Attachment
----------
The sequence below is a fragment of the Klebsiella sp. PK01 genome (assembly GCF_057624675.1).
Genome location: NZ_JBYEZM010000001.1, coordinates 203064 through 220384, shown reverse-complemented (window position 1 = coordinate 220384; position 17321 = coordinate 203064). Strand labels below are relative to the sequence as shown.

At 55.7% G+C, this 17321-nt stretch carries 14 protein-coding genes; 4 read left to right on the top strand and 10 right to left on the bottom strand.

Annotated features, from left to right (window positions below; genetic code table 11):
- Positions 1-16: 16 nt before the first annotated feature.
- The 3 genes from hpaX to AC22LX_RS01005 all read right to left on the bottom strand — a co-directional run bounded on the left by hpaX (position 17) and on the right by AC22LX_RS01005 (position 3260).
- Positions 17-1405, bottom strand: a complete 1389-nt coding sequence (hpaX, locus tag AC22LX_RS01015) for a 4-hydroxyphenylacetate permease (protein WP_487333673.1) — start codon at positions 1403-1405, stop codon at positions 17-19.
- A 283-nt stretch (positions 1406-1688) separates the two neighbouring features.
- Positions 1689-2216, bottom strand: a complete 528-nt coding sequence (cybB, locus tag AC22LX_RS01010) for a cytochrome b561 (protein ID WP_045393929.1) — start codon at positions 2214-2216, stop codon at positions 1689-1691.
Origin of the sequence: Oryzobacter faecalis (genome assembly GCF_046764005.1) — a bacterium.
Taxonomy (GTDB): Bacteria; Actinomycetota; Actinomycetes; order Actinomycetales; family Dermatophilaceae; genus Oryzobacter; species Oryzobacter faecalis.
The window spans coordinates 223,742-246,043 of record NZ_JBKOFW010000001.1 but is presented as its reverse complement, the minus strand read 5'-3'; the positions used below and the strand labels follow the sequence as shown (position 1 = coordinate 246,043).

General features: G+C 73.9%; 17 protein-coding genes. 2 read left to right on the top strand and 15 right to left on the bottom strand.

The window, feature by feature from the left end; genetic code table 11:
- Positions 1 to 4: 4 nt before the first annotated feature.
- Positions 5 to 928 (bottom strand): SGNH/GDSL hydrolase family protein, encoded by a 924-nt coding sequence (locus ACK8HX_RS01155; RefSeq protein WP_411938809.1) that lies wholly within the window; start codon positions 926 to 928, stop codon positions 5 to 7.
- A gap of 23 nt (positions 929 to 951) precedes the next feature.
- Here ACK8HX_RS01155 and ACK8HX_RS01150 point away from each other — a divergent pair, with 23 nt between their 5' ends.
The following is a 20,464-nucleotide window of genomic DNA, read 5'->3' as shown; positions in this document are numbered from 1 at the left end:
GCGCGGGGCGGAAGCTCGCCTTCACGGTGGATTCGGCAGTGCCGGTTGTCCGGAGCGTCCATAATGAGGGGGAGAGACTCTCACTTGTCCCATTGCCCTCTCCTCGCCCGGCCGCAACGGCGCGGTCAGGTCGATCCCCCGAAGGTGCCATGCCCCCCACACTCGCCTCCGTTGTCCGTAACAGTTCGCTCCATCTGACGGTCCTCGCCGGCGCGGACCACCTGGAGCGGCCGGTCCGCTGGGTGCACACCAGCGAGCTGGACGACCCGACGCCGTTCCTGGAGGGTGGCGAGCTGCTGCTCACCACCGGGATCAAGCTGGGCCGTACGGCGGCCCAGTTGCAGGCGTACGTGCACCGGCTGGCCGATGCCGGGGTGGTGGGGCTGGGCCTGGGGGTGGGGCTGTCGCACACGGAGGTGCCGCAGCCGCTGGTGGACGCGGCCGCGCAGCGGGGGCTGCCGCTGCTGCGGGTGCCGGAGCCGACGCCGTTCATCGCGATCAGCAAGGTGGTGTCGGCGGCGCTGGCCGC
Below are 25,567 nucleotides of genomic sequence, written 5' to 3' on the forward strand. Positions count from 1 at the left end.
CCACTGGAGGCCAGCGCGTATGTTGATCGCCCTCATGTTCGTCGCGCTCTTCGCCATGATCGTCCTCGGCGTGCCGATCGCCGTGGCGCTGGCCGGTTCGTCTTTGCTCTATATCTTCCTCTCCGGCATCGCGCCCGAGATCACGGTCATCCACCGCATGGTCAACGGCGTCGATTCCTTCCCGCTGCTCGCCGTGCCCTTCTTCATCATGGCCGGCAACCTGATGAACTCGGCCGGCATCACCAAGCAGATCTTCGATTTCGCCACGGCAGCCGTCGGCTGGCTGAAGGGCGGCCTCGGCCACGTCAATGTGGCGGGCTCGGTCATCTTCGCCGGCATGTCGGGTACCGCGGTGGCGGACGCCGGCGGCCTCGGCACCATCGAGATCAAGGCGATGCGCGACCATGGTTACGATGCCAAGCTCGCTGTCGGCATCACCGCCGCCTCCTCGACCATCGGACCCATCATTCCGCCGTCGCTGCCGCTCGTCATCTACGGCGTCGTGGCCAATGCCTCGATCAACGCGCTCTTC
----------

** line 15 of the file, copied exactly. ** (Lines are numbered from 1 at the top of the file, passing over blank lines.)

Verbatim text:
- Positions 1 to 4: 4 nt before the first annotated feature.